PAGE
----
Adopting a child in Baltimore is a thoughtful decision that’s carefully planned.
We often consider adoption as a way to start a family after a desire to parent a child goes unfulfilled – such as infertility or to defy the biological clock. Other times, we adopt out of a sense of duty to a child in need. Sometimes we turn to learning about adoption as a way to protect our biological children in the event something happens to us. It can be an emotional time, one filled with searching for the right answers.
Regardless of the emotion involved, Maryland’s process for adopting a child is governed by laws and requirements that must be factored into our decision. That’s why it’s beneficial to consult a Baltimore family law attorney if considering adoption.
To become an adoptive parent in Maryland, you must:
- be at least 18 years of age
- provide medical records to prove physical and emotional health are not hazardous to the child or impair the ability to parent a child
- have a stable relationship if married, for a “reasonable amount of time to adjust to each other”
- have sufficient physical and emotional ability to take sole responsibility for the child, if single
- have sufficient income to care for the child and any other dependent family members
- have adequate living space to meet the child’s needs
- complete 27 hours of preservice training
A potential adoptive parent has more than five types of adoptions to choose from.
Agency Adoptions – the placement of a child with adoptive parents by a public agency, or by a private agency licensed or regulated by the state.
Independent or Private Adoptions – no agency is involved in the placement of a child; either a direct arrangement between the birth parents and the adoptive parents, or an intermediary makes the arrangement, such as a clergyperson or a doctor. Whether or not an intermediary is involved, the adopting parents usually hire an attorney to take care of the court paperwork.
Open Adoptions – a private adoption where the adopting parents and birth parents have contact during the adoption process. The new parents agree to maintain some contact with the birth parents after the adoption, through letters, photos or in-person visits.
Identified or Designated Adoptions – the adopting parents and the birth mother find each other and then ask an adoption agency to take over the rest of the adoption process.
International Adoptions – the new parents adopt a child who is a citizen of a foreign country.
Same-Sex Adoptions – same-sex couples may adopt children together and one partner may adopt the child of the other partner.
Kinship Adoptions – a member of the child’s family steps forward to adopt, often grandparents and sometimes aunts or uncles, etc.
Adult Adoptions – one adult adopts another. A 10-year age difference between the adults is required. Both parties must show why the adoption is in their best interests as well as the public good.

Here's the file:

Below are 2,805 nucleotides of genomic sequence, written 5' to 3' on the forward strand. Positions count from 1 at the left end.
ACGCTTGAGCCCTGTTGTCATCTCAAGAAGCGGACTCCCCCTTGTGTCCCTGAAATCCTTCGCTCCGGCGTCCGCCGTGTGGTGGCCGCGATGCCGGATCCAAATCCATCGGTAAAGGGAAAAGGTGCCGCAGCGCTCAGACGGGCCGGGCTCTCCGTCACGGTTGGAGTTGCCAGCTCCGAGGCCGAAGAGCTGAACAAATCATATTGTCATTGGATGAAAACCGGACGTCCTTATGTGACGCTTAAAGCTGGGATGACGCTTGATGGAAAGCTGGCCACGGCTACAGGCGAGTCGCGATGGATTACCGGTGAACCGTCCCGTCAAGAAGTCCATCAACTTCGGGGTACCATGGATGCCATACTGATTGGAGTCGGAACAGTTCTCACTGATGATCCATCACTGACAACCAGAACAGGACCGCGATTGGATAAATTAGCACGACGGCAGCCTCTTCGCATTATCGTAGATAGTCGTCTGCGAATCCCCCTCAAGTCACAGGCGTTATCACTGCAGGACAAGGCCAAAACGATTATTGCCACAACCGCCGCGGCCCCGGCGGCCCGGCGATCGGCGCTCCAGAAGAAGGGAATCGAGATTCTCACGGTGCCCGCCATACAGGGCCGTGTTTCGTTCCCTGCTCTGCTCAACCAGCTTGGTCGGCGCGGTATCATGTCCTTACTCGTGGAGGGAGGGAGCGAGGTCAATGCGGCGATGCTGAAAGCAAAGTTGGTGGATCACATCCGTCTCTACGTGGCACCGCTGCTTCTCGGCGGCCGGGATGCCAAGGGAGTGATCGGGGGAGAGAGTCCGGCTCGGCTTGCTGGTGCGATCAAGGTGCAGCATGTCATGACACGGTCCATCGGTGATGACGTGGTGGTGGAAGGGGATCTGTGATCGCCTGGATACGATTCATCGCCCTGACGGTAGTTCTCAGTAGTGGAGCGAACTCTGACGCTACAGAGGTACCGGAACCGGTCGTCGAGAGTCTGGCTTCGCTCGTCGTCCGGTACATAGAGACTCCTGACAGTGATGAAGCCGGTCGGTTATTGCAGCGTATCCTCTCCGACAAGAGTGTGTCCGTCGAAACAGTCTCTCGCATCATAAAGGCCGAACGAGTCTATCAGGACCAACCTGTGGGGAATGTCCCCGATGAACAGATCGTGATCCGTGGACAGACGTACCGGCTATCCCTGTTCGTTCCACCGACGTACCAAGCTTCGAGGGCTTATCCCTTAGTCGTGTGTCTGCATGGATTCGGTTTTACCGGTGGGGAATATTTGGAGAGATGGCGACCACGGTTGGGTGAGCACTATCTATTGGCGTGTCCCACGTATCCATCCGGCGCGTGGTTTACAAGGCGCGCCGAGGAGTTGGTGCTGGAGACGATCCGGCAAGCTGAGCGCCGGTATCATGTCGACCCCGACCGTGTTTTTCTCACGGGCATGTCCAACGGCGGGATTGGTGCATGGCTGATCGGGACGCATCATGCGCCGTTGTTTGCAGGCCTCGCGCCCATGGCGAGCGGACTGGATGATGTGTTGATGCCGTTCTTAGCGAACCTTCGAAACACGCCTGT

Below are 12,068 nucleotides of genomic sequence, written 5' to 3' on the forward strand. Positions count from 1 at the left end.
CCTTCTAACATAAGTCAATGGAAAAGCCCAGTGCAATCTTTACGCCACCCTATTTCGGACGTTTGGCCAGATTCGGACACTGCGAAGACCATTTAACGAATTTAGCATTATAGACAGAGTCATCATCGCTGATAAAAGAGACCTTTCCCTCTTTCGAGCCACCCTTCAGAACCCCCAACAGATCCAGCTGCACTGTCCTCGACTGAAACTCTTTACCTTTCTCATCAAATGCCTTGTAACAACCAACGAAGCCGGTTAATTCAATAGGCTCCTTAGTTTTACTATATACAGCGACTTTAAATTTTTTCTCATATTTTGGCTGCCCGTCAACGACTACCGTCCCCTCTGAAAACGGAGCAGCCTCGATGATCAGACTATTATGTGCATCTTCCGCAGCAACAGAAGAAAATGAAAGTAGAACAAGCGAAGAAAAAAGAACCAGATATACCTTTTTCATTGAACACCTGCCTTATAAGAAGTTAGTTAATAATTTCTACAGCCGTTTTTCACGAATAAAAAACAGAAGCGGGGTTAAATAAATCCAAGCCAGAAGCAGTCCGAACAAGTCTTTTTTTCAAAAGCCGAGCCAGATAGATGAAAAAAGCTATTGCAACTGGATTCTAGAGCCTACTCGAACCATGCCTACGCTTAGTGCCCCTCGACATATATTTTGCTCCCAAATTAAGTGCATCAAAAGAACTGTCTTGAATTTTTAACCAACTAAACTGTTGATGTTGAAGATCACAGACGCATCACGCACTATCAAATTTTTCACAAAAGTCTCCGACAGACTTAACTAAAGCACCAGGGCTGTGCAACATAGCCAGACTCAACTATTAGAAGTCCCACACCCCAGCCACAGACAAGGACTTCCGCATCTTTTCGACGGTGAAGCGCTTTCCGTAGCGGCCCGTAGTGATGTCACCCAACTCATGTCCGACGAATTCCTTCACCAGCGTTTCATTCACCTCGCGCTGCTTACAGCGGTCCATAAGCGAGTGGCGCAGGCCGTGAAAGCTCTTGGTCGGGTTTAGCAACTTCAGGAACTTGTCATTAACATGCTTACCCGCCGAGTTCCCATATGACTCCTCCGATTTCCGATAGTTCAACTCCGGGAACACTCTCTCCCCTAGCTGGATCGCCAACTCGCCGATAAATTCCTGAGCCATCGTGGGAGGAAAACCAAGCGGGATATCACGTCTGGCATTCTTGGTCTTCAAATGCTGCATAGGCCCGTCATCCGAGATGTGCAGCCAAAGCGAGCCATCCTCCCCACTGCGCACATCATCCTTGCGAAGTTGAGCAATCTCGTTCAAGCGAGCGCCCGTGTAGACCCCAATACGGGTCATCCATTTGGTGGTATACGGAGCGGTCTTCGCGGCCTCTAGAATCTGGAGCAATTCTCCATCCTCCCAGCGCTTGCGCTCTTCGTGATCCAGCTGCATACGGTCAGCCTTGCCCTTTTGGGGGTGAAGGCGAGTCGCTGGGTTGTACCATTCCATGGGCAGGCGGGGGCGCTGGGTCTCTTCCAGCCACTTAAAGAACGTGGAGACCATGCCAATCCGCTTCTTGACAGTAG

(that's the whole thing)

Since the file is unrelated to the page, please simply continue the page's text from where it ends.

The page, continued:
Consent is the common denominator
For any adoption to be legal, the birth parents must consent to permanently end their parental rights.
In Maryland, any child who is 10 years or older must also consent to adoption. If the birth parents have lost their parental rights, an agency with guardianship or the director of the Department of Social Services if they have custody must give consent.
A birth parent gives consent to legal adoption after the child’s birth. A valid consent is given in their native language and must be given before a judge if not English, with a translator affidavit. The consenter names the child and identifies the adoptive parents. A birth parent can revoke their consent within 30 days after signing or 30 days after the adoption petition has been filed. After 30 days, consent is irrevocable.
Parental consent is not necessary for Maryland adoptions if the court find evidence that a parent:
- subjected the child to severe mental, physical or sexual abuse
- lost parental rights to the child’s siblings
- has been convicted of abuse of their children
- has not had custody of the child for at least one year
- failed to contribute to the child’s physical care and support
- did not maintain contact with the child while they were in the care of the potential parent
Before adopting a child, every potential adoptive parent must pass the critical home study.
A home study conducted by a licensed social worker or another state agent evaluates the adoptive family to make sure the adoption is in the child’s best interest. A home study in Maryland may include the following:
- At least four home interviews and individual interviews with each resident of the home
- At least three references for the family
- Passing a criminal background check
- Passing a child and protective services clearance A sanitary home approval
- A fire safety approval
- Proof of income, financial stability
- Proof of mental and physical ability to care for the child
The entire process should be completed in 90 days.
An adoption is not final until the court approves it
The adoptive parents must submit a petition for adoption with the court, provide notice of the hearing to anyone legally involved in the child’s life, pay the filing fees and participate in hearing process in court, before a judge.
Have a Legal Question About Adoption in Baltimore? We Have Answers.
If you or a loved one want to start or expand a family through child adoption, the attorneys at Zirkin and Schmerling Law are experts at answering all your questions and guiding you through this extensive and complex process. Contact us or call us at 410-753-4611 to set up an appointment with one of our family law attorneys today.g